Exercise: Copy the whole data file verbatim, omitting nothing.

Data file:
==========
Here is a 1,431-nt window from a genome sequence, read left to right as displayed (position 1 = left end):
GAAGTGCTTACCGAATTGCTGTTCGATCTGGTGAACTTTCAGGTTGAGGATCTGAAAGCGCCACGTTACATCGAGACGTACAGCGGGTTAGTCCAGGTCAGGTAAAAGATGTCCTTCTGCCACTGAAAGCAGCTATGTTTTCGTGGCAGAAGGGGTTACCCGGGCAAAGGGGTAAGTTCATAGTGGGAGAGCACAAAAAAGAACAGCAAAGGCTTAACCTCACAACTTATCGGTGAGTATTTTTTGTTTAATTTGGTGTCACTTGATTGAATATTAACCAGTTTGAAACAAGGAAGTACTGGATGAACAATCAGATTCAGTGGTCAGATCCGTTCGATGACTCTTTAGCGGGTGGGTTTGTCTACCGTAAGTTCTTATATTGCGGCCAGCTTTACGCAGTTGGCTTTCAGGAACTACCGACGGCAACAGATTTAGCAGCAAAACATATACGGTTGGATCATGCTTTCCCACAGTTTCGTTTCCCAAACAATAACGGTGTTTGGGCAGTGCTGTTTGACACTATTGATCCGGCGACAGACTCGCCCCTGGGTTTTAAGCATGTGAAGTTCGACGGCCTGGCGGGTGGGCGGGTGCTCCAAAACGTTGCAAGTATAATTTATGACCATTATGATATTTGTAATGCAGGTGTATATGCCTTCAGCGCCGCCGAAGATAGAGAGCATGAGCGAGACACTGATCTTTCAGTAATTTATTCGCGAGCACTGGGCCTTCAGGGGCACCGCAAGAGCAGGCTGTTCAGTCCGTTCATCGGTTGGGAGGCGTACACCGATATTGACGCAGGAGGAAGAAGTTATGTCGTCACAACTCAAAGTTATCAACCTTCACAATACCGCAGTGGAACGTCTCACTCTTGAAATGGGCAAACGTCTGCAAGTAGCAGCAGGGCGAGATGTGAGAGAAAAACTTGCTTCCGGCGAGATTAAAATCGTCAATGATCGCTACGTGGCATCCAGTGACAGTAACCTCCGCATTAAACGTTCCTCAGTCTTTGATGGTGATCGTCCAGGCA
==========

Here is a 1,431-nt window from a genome sequence, read left to right as displayed (position 1 = left end):
GAAGTGCTTACCGAATTGCTGTTCGATCTGGTGAACTTTCAGGTTGAGGATCTGAAAGCGCCACGTTACATCGAGACGTACAGCGGGTTAGTCCAGGTCAGGTAAAAGATGTCCTTCTGCCACTGAAAGCAGCTATGTTTTCGTGGCAGAAGGGGTTACCCGGGCAAAGGGGTAAGTTCATAGTGGGAGAGCACAAAAAAGAACAGCAAAGGCTTAACCTCACAACTTATCGGTGAGTATTTTTTGTTTAATTTGGTGTCACTTGATTGAATATTAACCAGTTTGAAACAAGGAAGTACTGGATGAACAATCAGATTCAGTGGTCAGATCCGTTCGATGACTCTTTAGCGGGTGGGTTTGTCTACCGTAAGTTCTTATATTGCGGCCAGCTTTACGCAGTTGGCTTTCAGGAACTACCGACGGCAACAGATTTAGCAGCAAAACATATACGGTTGGATCATGCTTTCCCACAGTTTCGTTTCCCAAACAATAACGGTGTTTGGGCAGTGCTGTTTGACACTATTGATCCGGCGACAGACTCGCCCCTGGGTTTTAAGCATGTGAAGTTCGACGGCCTGGCGGGTGGGCGGGTGCTCCAAAACGTTGCAAGTATAATTTATGACCATTATGATATTTGTAATGCAGGTGTATATGCCTTCAGCGCCGCCGAAGATAGAGAGCATGAGCGAGACACTGATCTTTCAGTAATTTATTCGCGAGCACTGGGCCTTCAGGGGCACCGCAAGAGCAGGCTGTTCAGTCCGTTCATCGGTTGGGAGGCGTACACCGATATTGACGCAGGAGGAAGAAGTTATGTCGTCACAACTCAAAGTTATCAACCTTCACAATACCGCAGTGGAACGTCTCACTCTTGAAATGGGCAAACGTCTGCAAGTAGCAGCAGGGCGAGATGTGAGAGAAAAACTTGCTTCCGGCGAGATTAAAATCGTCAATGATCGCTACGTGGCATCCAGTGACAGTAACCTCCGCATTAAACGTTCCTCAGTCTTTGATGGTGATCGTCCAGGCA